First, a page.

G: “We are blessed with double height floor-to-ceiling windows in our house so at any opportunity we try to capitalise on this. We have filled the space with very tall plants and they immediately dictated the scene. A lot of natural materials like cane, wood, tan leather and wool are woven together with a braver, bolder family of materials such as brass, velvet, corten with a splash of hyper blue paint to amplify terracotta planters. We travel a lot and are constantly inspired by different cultures so we have achieved quite an eclectic mix of objects and furniture.”

When you work on a project do you fall into distinct roles or is it quite blurred?

G: “Honestly, I wouldn’t dare to have even hoped for a more perfect balance. Tatjana approaches every project with buckets of optimism and possibility. She’s so fluid in her ideas and how she designs. I love the boldness and brevity of her approach. There’s a fire in her belly that ignites at the beginning of a project that injects so much creative potential while I sit back practically paralyzed by the endless options that are nowhere near resolution.”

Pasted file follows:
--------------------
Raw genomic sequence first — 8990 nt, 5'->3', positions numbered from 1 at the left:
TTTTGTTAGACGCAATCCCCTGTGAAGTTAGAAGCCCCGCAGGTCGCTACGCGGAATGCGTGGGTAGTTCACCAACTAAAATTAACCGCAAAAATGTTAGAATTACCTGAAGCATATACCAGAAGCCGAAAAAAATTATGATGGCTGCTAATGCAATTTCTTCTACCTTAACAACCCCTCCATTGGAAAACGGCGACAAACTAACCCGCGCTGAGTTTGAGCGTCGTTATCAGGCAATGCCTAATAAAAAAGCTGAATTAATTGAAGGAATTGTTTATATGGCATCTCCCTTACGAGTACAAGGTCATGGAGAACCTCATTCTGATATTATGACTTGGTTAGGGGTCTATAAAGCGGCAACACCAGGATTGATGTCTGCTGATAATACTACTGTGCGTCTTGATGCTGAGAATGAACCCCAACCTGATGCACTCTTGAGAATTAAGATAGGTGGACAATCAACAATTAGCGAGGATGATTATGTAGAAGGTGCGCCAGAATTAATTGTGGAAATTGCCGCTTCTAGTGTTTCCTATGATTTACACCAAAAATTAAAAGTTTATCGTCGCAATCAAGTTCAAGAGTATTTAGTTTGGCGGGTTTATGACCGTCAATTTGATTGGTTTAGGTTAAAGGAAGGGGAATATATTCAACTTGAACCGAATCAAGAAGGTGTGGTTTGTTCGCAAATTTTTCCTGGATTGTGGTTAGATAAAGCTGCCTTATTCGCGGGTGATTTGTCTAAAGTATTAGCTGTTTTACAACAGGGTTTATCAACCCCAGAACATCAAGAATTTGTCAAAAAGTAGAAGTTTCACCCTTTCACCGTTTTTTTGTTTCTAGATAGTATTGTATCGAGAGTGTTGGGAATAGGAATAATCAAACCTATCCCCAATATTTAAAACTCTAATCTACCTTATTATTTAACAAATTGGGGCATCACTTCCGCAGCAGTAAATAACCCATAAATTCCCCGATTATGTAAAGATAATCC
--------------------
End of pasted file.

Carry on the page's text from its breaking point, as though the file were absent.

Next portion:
T: “Thankfully Gayle’s six year rigorous art degree means she agonizes over every detail and proposition until it’s fully resolved – while I have the luxury of indulging in a thought process of creating something without the restraints of having to work out all the moving parts and whether they could even ever sit together!! I am in awe every day of Gayle’s talents and approach. it’s meticulous and I sit watching her hours on end moving every micro mm while her hair slowly curls as the rate of concentration increases and levels out at an extreme frizz!”

G: “The process is a perfect balance…Tatjana goes macro, ‘Lets build everything out of mirrors, make it spherical and at least 10 meters in diameter’. I go micro, ‘Lets make a tiny, perfectly smooth, oblong-shaped hole on the surface.'”

Workspace in De Beauvoir. Photography by Nicholas Worley

Is there a type of project or even person you haven’t worked for (or with) yet that you’d love to – what is the dream brief?

T: “We cannot wait to get our hands on more design projects that will allow us to exercise, explore and showcase our design skills further. We strongly believe in the overlap of the retail and hospitality industries and are often asked to activate spaces with new ideas to create a culture and add value to the real estate. We therefore can’t help having the ambition to have our own commercial space that brings Sella Concept design to life, through the curation of experiences, products and a community of designers and creatives.”

 



Jill Macnair

About

Jill Macnair has worked as an interiors journalist for 13 years, contributing to titles including Elle Decoration, The Sunday Times and The Guardian. She set up cult interiors blog My Friend’s House in 2009 with Ros Anderson and continues to run the forum daily.